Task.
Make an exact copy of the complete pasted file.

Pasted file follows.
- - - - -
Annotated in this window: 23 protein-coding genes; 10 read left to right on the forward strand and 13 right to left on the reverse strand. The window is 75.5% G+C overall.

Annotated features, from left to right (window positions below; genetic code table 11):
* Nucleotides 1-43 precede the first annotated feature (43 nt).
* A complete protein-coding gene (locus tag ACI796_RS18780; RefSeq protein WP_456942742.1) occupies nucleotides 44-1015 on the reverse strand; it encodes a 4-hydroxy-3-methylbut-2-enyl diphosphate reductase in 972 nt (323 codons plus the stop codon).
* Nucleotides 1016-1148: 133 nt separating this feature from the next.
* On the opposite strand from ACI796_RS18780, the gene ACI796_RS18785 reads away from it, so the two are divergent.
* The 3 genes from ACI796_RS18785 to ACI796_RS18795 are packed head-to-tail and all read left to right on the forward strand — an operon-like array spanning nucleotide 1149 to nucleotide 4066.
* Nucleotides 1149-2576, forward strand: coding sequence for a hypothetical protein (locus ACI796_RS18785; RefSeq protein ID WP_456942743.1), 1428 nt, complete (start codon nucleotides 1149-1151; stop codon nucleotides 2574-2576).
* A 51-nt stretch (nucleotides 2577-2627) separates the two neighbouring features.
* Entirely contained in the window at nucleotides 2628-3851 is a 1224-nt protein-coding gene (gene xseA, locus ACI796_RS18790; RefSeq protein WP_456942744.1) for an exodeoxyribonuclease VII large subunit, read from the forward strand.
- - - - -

Annotated in this window: 23 protein-coding genes; 10 read left to right on the forward strand and 13 right to left on the reverse strand. The window is 75.5% G+C overall.

Annotated features, from left to right (window positions below; genetic code table 11):
* Nucleotides 1-43 precede the first annotated feature (43 nt).
* A complete protein-coding gene (locus tag ACI796_RS18780; RefSeq protein WP_456942742.1) occupies nucleotides 44-1015 on the reverse strand; it encodes a 4-hydroxy-3-methylbut-2-enyl diphosphate reductase in 972 nt (323 codons plus the stop codon).
* Nucleotides 1016-1148: 133 nt separating this feature from the next.
* On the opposite strand from ACI796_RS18780, the gene ACI796_RS18785 reads away from it, so the two are divergent.
* The 3 genes from ACI796_RS18785 to ACI796_RS18795 are packed head-to-tail and all read left to right on the forward strand — an operon-like array spanning nucleotide 1149 to nucleotide 4066.
* Nucleotides 1149-2576, forward strand: coding sequence for a hypothetical protein (locus ACI796_RS18785; RefSeq protein ID WP_456942743.1), 1428 nt, complete (start codon nucleotides 1149-1151; stop codon nucleotides 2574-2576).
* A 51-nt stretch (nucleotides 2577-2627) separates the two neighbouring features.
* Entirely contained in the window at nucleotides 2628-3851 is a 1224-nt protein-coding gene (gene xseA, locus ACI796_RS18790; RefSeq protein WP_456942744.1) for an exodeoxyribonuclease VII large subunit, read from the forward strand.